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Family mediator

Family mediators help divorcing or separating couples reach agreement without having to go to court.

Salary, a pound sign Salary: £20,000 to £35,000 average per year
Hours, a clock face Hours: 30 to 40 per week

1. Entry requirements

You’ll usually need a higher education qualification or up to 5 years’ relevant work experience in:

  • law
  • social work
  • counselling
  • therapy or education

You’ll also need paid or voluntary experience of working with families. You could do this in places like:

To fully qualify as a family mediator, you’ll need to complete training that is run by or approved by the Family Mediation Council (FMC).

2. Skills required

You’ll need:

  • excellent communication and listening skills
  • conflict management skills
  • the ability to relate to people from all backgrounds
  • creative thinking
  • the ability to deal with people who may be upset, vulnerable, angry or distressed

3. What you'll do

You’ll need to always be impartial, so you won’t tell people what to do, or give counselling or legal advice. Instead you’ll provide factual and legal information if required.

Your day-to-day duties may include:

  • meeting clients jointly or separately to explain the mediation process and decide on the issues to discuss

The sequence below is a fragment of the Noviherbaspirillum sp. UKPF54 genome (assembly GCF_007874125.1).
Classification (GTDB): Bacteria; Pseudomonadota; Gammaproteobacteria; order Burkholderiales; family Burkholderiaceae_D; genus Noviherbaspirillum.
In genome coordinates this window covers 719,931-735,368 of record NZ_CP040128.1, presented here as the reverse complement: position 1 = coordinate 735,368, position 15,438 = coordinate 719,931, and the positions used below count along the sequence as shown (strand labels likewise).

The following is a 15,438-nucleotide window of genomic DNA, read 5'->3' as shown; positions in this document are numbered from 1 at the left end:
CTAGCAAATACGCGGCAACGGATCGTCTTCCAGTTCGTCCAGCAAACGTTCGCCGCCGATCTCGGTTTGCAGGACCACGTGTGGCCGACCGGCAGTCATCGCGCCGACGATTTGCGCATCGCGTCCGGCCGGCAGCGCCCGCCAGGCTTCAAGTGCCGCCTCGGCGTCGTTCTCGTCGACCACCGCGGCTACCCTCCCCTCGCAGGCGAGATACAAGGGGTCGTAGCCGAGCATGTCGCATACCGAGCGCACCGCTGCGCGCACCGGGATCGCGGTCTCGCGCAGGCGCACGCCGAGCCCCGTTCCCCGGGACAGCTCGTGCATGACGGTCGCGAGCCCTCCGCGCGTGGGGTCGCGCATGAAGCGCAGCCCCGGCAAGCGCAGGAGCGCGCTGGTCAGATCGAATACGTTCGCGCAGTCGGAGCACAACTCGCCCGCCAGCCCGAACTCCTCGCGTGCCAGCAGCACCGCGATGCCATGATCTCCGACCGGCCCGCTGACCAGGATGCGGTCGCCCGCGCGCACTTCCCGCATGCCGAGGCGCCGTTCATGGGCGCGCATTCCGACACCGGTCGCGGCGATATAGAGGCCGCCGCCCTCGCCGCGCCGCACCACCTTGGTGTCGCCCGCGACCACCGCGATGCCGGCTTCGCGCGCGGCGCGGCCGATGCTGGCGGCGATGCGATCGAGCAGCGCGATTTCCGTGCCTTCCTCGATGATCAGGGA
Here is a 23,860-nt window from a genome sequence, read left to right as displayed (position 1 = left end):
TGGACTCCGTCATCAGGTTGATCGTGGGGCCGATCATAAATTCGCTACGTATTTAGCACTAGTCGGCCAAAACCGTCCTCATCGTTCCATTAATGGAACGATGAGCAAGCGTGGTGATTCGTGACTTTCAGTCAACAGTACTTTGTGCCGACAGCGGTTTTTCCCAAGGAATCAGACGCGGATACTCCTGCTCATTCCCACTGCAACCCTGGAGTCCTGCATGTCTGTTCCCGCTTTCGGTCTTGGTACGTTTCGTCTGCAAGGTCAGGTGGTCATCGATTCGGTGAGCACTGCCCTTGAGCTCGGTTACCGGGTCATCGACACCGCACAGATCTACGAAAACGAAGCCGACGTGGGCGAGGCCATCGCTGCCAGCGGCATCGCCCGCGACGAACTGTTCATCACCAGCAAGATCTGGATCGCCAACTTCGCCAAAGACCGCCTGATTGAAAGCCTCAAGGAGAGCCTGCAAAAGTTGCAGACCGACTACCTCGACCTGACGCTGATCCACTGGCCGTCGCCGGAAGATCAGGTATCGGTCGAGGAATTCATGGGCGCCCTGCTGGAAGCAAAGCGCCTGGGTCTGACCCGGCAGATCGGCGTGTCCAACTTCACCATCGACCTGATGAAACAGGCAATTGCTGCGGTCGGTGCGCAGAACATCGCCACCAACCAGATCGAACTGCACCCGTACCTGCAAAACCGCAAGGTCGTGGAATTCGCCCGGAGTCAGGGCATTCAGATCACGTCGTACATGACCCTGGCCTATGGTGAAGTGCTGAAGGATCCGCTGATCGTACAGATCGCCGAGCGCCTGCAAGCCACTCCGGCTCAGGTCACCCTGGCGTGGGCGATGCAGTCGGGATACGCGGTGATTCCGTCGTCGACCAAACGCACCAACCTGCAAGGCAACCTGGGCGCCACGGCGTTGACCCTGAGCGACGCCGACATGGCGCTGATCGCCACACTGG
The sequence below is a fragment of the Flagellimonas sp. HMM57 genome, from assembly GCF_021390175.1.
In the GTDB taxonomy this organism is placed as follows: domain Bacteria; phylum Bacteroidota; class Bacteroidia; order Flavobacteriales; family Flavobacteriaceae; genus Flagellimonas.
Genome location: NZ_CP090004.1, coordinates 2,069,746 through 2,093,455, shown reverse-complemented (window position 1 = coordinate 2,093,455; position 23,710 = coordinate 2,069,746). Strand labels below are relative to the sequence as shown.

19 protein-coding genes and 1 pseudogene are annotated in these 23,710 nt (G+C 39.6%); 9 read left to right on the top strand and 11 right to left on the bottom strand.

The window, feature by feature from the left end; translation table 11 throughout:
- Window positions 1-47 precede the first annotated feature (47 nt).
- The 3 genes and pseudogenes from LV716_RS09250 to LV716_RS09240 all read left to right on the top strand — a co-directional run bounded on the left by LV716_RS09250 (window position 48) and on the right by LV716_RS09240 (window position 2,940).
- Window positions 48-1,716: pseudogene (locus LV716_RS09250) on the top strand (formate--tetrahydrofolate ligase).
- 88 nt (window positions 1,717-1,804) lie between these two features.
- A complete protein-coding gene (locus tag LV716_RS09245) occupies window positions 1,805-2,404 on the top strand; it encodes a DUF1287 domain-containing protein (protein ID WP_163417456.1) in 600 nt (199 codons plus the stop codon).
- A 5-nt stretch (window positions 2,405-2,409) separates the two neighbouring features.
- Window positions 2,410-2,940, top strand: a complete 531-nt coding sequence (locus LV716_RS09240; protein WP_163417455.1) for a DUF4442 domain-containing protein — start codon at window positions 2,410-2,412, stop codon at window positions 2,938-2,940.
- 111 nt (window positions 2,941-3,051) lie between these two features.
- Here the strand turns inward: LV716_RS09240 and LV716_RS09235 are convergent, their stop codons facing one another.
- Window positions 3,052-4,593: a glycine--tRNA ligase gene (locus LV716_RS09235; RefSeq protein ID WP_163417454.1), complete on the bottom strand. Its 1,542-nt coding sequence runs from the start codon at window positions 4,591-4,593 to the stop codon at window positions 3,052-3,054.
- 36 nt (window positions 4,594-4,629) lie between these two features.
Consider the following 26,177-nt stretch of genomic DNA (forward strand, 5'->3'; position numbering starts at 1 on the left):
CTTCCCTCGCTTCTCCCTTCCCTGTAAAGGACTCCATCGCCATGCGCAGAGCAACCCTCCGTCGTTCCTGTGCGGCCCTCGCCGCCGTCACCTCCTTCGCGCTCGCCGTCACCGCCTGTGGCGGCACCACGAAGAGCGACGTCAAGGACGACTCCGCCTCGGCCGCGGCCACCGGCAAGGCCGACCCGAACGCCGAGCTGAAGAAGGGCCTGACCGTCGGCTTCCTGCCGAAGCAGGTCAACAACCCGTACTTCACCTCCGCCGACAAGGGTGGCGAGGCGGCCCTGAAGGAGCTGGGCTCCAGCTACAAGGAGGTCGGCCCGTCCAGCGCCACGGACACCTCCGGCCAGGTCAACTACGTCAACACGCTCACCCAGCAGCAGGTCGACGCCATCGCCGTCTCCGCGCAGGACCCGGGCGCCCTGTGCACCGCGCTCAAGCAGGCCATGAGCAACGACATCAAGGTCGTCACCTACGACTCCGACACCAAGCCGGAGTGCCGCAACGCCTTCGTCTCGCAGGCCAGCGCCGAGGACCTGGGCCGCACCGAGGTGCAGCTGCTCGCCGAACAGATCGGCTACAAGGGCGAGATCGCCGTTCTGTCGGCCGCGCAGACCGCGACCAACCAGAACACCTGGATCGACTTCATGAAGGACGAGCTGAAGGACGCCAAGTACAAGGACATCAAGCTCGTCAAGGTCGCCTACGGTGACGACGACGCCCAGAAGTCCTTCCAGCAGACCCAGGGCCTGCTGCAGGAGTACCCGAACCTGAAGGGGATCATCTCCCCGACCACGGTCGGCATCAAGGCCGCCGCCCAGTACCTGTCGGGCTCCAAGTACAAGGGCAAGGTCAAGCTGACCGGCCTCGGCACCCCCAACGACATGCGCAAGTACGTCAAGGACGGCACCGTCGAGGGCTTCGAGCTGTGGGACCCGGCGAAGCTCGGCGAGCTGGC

• helping clients find ways of communicating with each other
  • listening to each client’s feelings and concerns
  • discussing issues like child residence and contact, property and money
  • helping clients to consider all options and suggesting and discussing solutions
  • keeping discussions fair, equal and focused
  • keeping accurate and confidential records of discussions
  • summarising agreements in writing
  • recognising when mediation is not working
  • working with solicitors and courts when necessary

In some jobs you may also talk to children, or deal with other family conflict situations.

4. Salary

Starter: £20,000 to £25,000

Experienced: £30,000

Highly Experienced: Up to £35,000

These figures are a guide.

5. Working hours, patterns and environment

You’ll usually work standard office hours, although some services offer evening and Saturday morning appointments to clients. 

You’ll be based in an office at a local family mediation service or solicitors’ practice.

6. Career path and progression

With experience you could set up your own mediation practice, train and supervise other mediators, or become a service manager. 

You could use your mediation skills in other careers like housing, social work or advice work.

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Last updated: 08 December 2016